Cryptic deletions in 9q34 causing the loss of normal ABL1 allele may be underreported in CML-CP patients probably because they would be missed unless either D-FISH or aCGH have been used for monitoring therapy response. In concordance, similar del(9q34) was found in several CML-BP cell lines (Supplementary Table S2). To detect loss of the ABL1 signal from the normal 9 homologue, FISH using a BCR-ABL1-ASS tricolor dual fusion translocation probe could be recommended (Supplementary Fig. S2), which produces unique signals for the translocation products and the normal nonrearranged loci at 9q34 and 22q11. Importantly, identification of del(9q34) using any of the 2 double fusion BCR-ABL1 probe sets is as reliable on interphase cells as on chromosome preparations. In contrast, the popular ES-FISH probe creates in BCR-ABL1–positive cell with ABL1 loss a signal pattern (1R1G1F) that cannot reliably differentiate the “wild” ABL1 allele from the ABL1-BCR fusion (Supplementary Fig. S2) thus misreporting del(9q34) as deletions at der(9).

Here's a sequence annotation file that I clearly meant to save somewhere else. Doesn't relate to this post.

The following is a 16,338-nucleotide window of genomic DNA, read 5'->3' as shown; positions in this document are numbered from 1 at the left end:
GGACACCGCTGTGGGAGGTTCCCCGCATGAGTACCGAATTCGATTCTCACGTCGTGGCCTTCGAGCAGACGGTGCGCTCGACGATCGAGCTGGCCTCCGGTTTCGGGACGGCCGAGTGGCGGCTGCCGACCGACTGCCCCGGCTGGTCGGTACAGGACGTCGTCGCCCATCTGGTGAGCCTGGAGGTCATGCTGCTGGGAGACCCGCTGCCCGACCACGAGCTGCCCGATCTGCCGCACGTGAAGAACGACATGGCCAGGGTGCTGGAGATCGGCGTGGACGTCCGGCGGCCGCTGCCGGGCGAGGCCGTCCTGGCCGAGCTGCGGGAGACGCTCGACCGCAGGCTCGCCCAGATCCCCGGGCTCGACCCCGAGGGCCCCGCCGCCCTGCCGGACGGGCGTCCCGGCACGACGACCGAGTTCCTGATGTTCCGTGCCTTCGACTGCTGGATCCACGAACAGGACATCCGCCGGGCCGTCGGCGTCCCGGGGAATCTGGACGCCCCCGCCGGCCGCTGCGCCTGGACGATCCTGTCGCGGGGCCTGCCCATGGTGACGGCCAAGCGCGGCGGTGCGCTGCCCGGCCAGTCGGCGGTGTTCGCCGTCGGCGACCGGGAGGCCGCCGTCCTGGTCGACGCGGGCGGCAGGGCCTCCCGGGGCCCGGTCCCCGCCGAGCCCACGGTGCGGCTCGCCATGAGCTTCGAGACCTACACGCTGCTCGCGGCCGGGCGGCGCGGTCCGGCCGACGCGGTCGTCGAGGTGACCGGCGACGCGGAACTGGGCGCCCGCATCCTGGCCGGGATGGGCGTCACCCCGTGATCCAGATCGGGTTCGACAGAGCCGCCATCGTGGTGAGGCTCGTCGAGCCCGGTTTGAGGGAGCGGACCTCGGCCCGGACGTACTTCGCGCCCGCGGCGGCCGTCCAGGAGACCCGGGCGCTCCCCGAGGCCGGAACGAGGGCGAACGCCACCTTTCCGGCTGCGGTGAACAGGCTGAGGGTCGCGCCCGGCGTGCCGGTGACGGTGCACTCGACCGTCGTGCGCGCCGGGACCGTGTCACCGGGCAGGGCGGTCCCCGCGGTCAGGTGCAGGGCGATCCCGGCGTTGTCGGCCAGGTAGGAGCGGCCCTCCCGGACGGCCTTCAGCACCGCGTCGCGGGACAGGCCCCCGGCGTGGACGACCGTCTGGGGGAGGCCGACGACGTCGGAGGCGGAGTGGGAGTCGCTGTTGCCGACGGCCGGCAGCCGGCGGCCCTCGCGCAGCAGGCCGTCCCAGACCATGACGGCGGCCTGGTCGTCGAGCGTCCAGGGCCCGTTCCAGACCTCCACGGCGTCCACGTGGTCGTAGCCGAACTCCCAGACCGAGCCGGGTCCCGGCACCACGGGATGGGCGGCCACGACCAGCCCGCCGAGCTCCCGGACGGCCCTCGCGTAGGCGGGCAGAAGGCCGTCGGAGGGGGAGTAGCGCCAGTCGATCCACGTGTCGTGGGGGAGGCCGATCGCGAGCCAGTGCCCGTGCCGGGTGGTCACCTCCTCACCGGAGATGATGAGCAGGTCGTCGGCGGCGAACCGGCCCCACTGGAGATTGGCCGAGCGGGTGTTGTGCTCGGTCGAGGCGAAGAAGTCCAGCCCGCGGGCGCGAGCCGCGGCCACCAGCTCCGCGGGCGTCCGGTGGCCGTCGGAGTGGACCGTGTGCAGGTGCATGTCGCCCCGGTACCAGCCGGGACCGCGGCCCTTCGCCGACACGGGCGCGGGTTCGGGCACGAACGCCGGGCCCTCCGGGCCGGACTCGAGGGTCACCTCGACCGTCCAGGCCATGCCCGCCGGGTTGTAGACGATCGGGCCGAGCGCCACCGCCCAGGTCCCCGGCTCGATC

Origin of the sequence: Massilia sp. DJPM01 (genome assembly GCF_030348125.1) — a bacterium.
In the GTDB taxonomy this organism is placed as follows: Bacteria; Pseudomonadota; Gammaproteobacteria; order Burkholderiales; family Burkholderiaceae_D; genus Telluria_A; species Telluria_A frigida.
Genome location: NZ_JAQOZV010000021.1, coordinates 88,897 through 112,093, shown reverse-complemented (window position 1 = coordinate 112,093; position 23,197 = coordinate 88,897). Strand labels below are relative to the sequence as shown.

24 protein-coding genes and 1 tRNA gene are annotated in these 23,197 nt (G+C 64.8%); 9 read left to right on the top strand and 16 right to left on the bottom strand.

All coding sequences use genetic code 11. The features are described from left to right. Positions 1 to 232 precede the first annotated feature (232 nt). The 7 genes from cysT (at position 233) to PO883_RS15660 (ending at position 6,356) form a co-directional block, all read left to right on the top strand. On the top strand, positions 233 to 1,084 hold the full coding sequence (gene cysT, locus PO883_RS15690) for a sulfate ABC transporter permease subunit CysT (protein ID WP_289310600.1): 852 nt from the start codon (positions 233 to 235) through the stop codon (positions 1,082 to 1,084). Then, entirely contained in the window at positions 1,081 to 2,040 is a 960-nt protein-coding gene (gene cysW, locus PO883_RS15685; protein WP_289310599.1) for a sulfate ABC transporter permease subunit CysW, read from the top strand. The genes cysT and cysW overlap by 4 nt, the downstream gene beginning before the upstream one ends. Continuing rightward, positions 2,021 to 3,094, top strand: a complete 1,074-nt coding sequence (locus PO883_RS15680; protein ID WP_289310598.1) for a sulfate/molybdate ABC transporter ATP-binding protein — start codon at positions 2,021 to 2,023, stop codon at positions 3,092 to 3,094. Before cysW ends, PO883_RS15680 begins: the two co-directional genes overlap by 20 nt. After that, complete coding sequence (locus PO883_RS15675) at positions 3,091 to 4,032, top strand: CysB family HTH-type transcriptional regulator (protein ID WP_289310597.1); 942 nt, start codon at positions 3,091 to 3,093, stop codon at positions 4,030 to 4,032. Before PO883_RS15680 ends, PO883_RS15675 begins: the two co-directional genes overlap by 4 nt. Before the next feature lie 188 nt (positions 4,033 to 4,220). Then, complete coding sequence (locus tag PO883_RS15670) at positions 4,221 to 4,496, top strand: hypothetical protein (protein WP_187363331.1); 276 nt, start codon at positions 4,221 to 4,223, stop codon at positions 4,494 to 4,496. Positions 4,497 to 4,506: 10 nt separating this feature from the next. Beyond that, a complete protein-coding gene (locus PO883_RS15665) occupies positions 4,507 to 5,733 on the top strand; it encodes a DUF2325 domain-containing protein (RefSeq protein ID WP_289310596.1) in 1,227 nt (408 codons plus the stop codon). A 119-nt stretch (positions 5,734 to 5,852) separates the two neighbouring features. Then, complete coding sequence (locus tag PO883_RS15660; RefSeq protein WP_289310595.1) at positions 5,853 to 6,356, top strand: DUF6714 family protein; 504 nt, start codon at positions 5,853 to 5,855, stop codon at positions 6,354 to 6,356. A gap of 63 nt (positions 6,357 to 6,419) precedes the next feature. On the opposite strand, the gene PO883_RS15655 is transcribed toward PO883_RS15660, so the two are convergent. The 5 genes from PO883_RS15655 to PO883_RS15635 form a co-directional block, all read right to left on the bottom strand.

To prove that loss of ABL1 directly contributes to imatinib resistance, BCR-ABL1 was expressed in Abl1−/− and +/+ BMCs. The absence of Abl1 reduced the sensitivity of BCR-ABL1 leukemia cells to imatinib whereas expression of YFP-ABL1 fusion kinase, but not the kinase-dead YFP-ABL1(K290R) mutant, in BCR-ABL1–positive Abl1/ leukemia cells restored antileukemia effect of the drug (Fig. 3A). YFP-ABL1, but not YFP-ABL1 (K290R), also increased imatinib sensitivity in drug-resistant CML-BP cell line LAMA84R (ABL1-negative, Supplementary Table S2; Fig. 3B). Because BCR-ABL1 gene amplification and overexpression of the multidrug resistance P-glycoprotein was observed in LAMA84R cells, loss of ABL1 may collaborate with other genetic/epigenetic abnormalities to promote drug resistance in CML-BP (9). Moreover, expression of YFP-ABL1 kinase in KCL22 CML-BP cells [relatively low ABL1 expression (10)] increased their sensitivity to imatinib suggesting that increased BCR-ABL1:ABL1 ratio observed during the course of disease can also limit the effect of imatinib (Fig. 3C; ref. 13).